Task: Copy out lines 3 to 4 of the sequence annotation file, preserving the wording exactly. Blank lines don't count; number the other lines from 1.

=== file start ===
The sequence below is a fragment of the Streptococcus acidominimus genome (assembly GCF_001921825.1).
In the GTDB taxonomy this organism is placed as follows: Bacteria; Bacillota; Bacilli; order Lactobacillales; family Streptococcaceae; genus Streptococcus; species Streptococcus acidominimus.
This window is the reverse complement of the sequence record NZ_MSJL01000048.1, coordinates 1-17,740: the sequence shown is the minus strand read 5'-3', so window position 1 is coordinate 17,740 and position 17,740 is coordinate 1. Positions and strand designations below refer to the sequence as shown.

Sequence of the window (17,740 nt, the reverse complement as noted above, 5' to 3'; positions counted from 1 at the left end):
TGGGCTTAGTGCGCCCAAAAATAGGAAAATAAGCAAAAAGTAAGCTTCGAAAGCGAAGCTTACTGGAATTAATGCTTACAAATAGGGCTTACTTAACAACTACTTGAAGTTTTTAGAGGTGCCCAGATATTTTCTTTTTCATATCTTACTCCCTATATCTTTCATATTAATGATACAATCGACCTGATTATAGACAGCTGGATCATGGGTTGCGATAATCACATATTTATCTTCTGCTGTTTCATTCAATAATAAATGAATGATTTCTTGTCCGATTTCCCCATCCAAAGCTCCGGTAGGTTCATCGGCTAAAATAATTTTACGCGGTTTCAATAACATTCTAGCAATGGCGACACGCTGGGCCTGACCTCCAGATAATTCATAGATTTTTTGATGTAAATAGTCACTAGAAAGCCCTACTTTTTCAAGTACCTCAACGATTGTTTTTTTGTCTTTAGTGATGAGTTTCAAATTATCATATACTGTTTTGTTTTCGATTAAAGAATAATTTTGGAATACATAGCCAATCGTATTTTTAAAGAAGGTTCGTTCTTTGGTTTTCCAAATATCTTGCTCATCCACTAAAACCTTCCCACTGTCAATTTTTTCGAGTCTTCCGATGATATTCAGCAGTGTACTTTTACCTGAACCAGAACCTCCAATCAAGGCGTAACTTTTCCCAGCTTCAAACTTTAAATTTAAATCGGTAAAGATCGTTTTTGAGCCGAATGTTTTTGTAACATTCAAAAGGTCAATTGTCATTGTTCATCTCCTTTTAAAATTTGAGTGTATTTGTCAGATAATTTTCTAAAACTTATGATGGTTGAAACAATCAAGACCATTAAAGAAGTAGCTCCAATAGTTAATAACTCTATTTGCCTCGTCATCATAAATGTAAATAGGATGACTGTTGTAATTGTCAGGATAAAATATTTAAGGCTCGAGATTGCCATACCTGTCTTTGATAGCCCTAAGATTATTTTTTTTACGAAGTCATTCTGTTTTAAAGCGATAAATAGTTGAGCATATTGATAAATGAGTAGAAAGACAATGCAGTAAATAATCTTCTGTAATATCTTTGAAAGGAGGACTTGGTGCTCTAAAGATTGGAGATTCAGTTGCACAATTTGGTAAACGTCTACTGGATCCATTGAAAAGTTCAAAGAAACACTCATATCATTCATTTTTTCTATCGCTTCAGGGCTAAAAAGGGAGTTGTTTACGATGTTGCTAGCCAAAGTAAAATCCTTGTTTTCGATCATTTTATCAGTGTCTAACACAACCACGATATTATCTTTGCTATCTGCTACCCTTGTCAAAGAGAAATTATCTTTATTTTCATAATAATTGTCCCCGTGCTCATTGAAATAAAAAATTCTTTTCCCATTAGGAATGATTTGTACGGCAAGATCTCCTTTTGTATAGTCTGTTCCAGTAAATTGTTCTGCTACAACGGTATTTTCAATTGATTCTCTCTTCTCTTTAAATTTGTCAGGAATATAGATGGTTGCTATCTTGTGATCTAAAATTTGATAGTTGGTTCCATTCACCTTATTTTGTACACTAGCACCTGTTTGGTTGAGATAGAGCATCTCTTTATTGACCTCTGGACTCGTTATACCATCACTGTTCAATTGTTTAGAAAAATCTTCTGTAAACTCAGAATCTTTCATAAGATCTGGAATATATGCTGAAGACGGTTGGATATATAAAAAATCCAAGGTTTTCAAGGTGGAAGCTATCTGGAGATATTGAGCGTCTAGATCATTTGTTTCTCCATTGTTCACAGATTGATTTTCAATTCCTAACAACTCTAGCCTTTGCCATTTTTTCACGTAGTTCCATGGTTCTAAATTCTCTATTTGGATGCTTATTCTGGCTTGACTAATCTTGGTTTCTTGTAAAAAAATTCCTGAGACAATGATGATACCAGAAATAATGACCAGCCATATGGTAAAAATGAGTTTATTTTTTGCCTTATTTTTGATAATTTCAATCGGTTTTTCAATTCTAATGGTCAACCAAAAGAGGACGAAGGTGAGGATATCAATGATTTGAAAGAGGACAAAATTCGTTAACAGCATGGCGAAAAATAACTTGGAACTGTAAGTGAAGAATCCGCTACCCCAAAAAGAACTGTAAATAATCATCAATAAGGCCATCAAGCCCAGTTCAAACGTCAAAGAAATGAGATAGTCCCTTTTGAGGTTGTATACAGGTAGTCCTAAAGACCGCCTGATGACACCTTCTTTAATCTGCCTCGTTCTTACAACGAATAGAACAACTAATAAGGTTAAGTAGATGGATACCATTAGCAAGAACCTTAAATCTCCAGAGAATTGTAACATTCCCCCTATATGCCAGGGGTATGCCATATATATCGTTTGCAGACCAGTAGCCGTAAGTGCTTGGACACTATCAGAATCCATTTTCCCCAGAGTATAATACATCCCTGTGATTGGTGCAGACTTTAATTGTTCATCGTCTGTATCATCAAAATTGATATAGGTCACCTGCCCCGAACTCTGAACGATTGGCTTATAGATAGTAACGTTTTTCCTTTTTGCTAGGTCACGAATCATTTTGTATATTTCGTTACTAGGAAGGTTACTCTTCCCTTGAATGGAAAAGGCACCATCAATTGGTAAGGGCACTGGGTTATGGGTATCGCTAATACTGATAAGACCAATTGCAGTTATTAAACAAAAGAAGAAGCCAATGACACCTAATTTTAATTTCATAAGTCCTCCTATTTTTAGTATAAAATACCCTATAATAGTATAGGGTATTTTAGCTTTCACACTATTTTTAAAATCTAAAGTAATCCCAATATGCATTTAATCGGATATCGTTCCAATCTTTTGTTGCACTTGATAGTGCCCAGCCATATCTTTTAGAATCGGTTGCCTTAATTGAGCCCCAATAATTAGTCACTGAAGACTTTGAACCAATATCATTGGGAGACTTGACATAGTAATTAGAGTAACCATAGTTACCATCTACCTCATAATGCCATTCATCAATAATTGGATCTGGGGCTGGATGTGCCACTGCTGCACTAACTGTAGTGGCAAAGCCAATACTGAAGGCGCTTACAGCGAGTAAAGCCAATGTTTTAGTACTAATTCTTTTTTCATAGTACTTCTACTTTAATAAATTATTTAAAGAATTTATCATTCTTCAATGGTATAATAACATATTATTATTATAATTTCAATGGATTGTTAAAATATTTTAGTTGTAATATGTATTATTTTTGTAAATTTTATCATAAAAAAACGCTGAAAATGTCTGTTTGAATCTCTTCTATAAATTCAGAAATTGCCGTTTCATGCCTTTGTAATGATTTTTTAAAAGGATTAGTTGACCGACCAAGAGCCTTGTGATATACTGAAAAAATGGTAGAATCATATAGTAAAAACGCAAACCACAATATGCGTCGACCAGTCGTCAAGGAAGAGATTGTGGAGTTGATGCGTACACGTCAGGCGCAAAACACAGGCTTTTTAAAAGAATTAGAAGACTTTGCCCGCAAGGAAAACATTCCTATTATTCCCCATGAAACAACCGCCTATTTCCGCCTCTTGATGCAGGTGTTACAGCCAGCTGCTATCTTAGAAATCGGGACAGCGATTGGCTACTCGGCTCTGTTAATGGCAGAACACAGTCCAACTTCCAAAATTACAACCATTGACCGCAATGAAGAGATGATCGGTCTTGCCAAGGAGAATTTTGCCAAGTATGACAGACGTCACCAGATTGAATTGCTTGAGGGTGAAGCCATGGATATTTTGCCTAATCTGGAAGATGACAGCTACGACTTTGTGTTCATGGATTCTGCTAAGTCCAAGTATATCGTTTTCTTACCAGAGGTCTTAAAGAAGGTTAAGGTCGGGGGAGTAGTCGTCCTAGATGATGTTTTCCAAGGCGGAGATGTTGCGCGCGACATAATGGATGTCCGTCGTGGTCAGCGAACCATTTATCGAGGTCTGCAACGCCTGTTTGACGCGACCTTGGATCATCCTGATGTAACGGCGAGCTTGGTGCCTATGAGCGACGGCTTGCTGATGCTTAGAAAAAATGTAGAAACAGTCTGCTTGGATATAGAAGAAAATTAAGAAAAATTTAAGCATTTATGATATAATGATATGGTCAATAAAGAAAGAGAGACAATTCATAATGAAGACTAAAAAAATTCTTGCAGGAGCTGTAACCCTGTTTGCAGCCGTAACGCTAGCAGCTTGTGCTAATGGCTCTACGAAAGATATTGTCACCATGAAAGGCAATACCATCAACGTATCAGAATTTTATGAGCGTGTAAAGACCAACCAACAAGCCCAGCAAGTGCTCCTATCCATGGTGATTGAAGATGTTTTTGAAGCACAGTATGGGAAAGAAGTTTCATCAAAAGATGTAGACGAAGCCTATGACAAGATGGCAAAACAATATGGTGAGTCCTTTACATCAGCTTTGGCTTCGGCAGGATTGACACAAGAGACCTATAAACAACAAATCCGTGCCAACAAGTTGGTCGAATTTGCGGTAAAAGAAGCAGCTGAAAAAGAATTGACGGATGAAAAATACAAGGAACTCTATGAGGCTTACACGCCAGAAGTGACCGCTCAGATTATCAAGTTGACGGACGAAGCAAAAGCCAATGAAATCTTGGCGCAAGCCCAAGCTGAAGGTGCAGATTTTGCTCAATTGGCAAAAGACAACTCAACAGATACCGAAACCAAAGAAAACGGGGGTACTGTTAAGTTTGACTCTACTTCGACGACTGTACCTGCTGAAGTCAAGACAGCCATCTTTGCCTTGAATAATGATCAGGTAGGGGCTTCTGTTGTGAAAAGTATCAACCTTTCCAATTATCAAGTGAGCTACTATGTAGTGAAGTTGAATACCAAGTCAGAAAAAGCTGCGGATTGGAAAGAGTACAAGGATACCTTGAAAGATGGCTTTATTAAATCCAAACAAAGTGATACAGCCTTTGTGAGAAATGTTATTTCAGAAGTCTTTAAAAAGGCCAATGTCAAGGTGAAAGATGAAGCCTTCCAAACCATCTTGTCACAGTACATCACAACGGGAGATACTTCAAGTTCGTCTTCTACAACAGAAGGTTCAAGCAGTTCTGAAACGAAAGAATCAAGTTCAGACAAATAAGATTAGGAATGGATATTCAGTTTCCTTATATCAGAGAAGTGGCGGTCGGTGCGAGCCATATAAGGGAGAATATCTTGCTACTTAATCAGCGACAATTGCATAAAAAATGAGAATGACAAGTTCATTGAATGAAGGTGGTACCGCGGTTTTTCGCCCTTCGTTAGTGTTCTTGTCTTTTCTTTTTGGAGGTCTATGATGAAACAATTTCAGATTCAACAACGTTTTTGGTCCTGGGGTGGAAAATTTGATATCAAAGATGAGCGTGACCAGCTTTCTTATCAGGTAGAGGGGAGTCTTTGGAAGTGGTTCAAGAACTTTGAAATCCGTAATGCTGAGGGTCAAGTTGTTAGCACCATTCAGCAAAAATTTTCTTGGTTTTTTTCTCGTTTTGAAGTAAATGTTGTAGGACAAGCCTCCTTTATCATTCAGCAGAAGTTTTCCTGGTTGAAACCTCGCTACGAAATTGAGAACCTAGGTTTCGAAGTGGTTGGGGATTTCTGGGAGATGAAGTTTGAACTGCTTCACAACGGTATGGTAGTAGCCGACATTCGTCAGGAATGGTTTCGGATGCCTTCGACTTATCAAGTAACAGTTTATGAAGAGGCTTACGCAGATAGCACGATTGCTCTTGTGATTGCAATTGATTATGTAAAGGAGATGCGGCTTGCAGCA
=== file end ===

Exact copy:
This window is the reverse complement of the sequence record NZ_MSJL01000048.1, coordinates 1-17,740: the sequence shown is the minus strand read 5'-3', so window position 1 is coordinate 17,740 and position 17,740 is coordinate 1. Positions and strand designations below refer to the sequence as shown.

Sequence of the window (17,740 nt, the reverse complement as noted above, 5' to 3'; positions counted from 1 at the left end):